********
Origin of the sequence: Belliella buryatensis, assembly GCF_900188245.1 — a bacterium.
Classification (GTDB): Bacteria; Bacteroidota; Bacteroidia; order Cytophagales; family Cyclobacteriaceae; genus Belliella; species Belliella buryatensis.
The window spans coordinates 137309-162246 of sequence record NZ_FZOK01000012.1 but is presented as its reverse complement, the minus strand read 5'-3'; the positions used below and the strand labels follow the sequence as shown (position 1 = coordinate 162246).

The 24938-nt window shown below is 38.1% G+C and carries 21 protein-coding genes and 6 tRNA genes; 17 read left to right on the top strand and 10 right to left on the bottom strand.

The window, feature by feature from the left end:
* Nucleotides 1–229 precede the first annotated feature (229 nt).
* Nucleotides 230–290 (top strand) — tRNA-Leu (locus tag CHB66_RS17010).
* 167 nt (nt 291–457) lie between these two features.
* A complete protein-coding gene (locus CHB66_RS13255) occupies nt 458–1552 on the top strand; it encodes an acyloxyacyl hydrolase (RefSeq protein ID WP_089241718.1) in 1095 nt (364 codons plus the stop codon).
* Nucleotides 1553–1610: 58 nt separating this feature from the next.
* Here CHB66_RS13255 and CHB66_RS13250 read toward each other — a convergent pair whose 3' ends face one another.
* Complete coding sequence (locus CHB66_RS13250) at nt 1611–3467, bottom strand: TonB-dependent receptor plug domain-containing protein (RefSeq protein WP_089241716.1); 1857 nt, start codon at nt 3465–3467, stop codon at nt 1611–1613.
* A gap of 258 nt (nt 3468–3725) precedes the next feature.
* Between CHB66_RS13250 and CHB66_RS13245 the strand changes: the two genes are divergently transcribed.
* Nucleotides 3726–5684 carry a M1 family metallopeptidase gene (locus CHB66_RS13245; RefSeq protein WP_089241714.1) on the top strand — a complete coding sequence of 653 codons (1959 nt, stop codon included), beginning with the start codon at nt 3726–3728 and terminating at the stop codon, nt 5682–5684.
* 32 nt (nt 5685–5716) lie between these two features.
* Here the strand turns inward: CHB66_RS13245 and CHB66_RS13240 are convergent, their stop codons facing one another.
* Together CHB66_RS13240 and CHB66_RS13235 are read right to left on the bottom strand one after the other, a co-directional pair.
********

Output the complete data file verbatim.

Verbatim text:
Origin of the sequence: Belliella buryatensis, assembly GCF_900188245.1 — a bacterium.
Classification (GTDB): Bacteria; Bacteroidota; Bacteroidia; order Cytophagales; family Cyclobacteriaceae; genus Belliella; species Belliella buryatensis.
The window spans coordinates 137309-162246 of sequence record NZ_FZOK01000012.1 but is presented as its reverse complement, the minus strand read 5'-3'; the positions used below and the strand labels follow the sequence as shown (position 1 = coordinate 162246).

The 24938-nt window shown below is 38.1% G+C and carries 21 protein-coding genes and 6 tRNA genes; 17 read left to right on the top strand and 10 right to left on the bottom strand.

The window, feature by feature from the left end:
* Nucleotides 1–229 precede the first annotated feature (229 nt).
* Nucleotides 230–290 (top strand) — tRNA-Leu (locus tag CHB66_RS17010).
* 167 nt (nt 291–457) lie between these two features.
* A complete protein-coding gene (locus CHB66_RS13255) occupies nt 458–1552 on the top strand; it encodes an acyloxyacyl hydrolase (RefSeq protein ID WP_089241718.1) in 1095 nt (364 codons plus the stop codon).
* Nucleotides 1553–1610: 58 nt separating this feature from the next.
* Here CHB66_RS13255 and CHB66_RS13250 read toward each other — a convergent pair whose 3' ends face one another.
* Complete coding sequence (locus CHB66_RS13250) at nt 1611–3467, bottom strand: TonB-dependent receptor plug domain-containing protein (RefSeq protein WP_089241716.1); 1857 nt, start codon at nt 3465–3467, stop codon at nt 1611–1613.
* A gap of 258 nt (nt 3468–3725) precedes the next feature.
* Between CHB66_RS13250 and CHB66_RS13245 the strand changes: the two genes are divergently transcribed.
* Nucleotides 3726–5684 carry a M1 family metallopeptidase gene (locus CHB66_RS13245; RefSeq protein WP_089241714.1) on the top strand — a complete coding sequence of 653 codons (1959 nt, stop codon included), beginning with the start codon at nt 3726–3728 and terminating at the stop codon, nt 5682–5684.
* 32 nt (nt 5685–5716) lie between these two features.
* Here the strand turns inward: CHB66_RS13245 and CHB66_RS13240 are convergent, their stop codons facing one another.
* Together CHB66_RS13240 and CHB66_RS13235 are read right to left on the bottom strand one after the other, a co-directional pair.